HomeCommunity NewsDavid Laurell: ‘Mint on Card’ Comedy Celebrates Milestone

David Laurell: ‘Mint on Card’ Comedy Celebrates Milestone

 While actors, dancers and most musicians are used to audiences that are well-mannered and appreciative of their performances, stand-up comedians frequently have to deal with what the late Rodney Dangerfield used to refer to as “a tough crowd.”

Jay Leno has said he also dealt with his share of difficult audiences.

“When I started out, I worked this place in Orlando where you had to do your act from behind chicken wire because people were known to throw bottles at the comedians,” Leno once recalled during an interview with the Burbank Leader.

With inebriated hecklers and bottle-throwers being the bane of what most comedians contend with, this past week saw a group of stand-up pros deftly handle a really rough room in Burbank. With only their microphone between them, the comics were surrounded by all manner of creatures of the night and monstrous mayhem-makers, including an ancient cult of warriors known as the Sith Order, and a blood-thirsty Dilophosaurus, a carnivorous dinosaur of the early Jurassic period.

While this may be a recurring nightmare that some comics wake from in a cold sweat, for those who performed, it was just another second Friday of the month as the “Mint on Card” comedy night took place at Blast From the Past on West Magnolia Boulevard.

In fairness, it wasn’t just another second Friday of the month. It was an evening that marked a milestone of the passing of eight years since the “Mint on Card” comedy shows started taking place at a venue better known as the best place in Burbank to find vintage television and movie collectibles, memorabilia, action figures, comic books and ephemera.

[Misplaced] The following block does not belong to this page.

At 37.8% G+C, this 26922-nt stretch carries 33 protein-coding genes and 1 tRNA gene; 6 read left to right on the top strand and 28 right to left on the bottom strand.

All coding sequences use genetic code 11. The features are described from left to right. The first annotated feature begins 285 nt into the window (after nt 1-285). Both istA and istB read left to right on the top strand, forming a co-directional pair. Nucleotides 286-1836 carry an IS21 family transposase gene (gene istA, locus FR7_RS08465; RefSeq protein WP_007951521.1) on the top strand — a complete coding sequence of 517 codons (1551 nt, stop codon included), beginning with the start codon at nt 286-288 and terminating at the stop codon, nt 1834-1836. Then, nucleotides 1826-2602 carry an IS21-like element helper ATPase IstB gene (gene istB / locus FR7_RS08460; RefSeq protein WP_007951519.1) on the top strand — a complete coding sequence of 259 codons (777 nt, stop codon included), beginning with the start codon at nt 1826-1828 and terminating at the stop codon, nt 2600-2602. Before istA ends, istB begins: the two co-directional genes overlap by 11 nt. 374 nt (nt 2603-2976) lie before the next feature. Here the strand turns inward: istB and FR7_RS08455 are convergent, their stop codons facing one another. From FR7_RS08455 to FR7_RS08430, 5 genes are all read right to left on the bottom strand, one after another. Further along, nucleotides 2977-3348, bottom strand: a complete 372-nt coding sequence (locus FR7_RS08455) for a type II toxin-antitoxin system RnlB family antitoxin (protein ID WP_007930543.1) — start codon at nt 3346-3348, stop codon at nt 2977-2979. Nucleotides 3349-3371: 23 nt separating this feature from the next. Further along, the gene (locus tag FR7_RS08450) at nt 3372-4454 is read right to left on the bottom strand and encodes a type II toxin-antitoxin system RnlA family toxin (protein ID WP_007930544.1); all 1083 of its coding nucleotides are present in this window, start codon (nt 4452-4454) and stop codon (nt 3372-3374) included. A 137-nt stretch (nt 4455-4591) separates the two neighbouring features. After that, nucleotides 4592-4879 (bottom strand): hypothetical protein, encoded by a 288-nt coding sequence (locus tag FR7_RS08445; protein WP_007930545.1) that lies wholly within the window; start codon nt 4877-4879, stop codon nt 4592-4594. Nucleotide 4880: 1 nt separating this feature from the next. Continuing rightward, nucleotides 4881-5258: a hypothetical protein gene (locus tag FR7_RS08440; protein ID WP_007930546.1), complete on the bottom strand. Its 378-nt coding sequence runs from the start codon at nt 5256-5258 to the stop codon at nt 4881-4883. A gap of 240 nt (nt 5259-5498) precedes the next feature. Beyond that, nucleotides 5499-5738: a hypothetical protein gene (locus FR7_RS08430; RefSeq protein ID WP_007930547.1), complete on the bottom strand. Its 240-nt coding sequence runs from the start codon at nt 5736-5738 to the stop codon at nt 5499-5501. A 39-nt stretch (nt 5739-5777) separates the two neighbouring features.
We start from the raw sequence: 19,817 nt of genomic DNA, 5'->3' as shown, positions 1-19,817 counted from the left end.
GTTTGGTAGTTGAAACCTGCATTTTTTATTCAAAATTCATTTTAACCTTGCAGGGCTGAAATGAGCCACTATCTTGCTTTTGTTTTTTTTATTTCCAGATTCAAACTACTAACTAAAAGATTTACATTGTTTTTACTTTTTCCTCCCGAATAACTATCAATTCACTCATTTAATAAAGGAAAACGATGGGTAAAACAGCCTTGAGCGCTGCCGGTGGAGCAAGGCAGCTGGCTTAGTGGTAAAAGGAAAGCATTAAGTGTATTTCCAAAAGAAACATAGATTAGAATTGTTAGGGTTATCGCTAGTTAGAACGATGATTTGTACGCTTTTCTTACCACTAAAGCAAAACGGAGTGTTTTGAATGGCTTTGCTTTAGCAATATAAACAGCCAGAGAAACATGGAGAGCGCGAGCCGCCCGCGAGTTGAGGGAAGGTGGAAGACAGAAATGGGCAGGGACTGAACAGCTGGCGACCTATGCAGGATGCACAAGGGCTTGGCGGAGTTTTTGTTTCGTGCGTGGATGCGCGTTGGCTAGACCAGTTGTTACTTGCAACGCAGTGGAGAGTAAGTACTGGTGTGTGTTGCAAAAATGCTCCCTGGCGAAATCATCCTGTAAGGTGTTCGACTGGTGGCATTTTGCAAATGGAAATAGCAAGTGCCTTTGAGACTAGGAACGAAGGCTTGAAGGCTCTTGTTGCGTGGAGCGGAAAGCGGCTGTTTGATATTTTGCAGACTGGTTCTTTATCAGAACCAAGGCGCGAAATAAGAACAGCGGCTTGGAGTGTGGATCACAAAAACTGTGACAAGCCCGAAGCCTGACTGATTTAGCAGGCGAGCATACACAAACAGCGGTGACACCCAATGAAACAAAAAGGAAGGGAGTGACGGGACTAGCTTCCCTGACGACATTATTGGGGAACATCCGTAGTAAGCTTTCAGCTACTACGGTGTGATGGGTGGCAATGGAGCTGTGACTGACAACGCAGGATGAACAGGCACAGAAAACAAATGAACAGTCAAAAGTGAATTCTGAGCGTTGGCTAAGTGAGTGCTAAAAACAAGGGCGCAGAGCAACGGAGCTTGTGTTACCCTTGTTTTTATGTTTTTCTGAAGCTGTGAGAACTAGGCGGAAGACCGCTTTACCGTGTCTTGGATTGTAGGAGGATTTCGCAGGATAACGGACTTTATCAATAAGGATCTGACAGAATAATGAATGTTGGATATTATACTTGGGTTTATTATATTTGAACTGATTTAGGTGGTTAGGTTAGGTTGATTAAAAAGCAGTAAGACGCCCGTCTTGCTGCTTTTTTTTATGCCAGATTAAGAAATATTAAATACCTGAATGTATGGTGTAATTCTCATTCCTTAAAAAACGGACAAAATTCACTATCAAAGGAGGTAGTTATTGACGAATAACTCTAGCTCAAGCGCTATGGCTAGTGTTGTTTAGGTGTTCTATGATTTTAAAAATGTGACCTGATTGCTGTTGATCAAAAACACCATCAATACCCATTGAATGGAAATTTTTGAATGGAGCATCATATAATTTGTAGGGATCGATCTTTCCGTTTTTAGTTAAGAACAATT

Owned by Larry and Kathy Ross, Blast From the Past has played host to monthly comedy nights since 2016. Co-produced by actor and comedian Jeff May and his partner Lisa Hardin, May said doing the shows at the Ross’ venue was a perfect confluence.

“Larry and Kathy are amazing people who are big comedy fans,” said May. “I developed a friendship with them because of my love for toys and all things nerdy, and when they moved into their new location in Burbank — this spacious building — it was just as we were looking to start the ‘Mint on Card’ comedy shows.”

As for the moniker the comedians perform under, May, a self-proclaimed nerd who is a retired boxer and teacher originally from Massachusetts who now works as a professional comedian, podcaster, performer and panel host at pop culture conventions, said that “Mint on Card” is sort of an esoteric bat-signal to his fellow toy collectors and nerds.

“The term ‘mint on card’ is used by toy collectors and dealers to denote items that are in perfect condition and remain sealed in their original packaging, box or blister card,” May explained. “It means that something is in mint condition — the best version one can get. For your average comedy fan, it’s just a funny name, but for those who are collectors, they get it. It just seemed very synergistic between the location, the quality of the shows, and my own nerdy interests.”

May said his goal was not just to provide audiences with a great evening of comedy, but to also do everything to make the comedians feel good about doing the gigs.

“Our shows are free, open to the public, and accessible to the hard of hearing,” said May. “We do ask those who come to make a donation and then we divide whatever money we make equally among the performers. That has really worked out well, so much so that we’ve now gotten to the point where the free shows we put on in a toy store often pay a comedian more than what they make at comedy clubs.”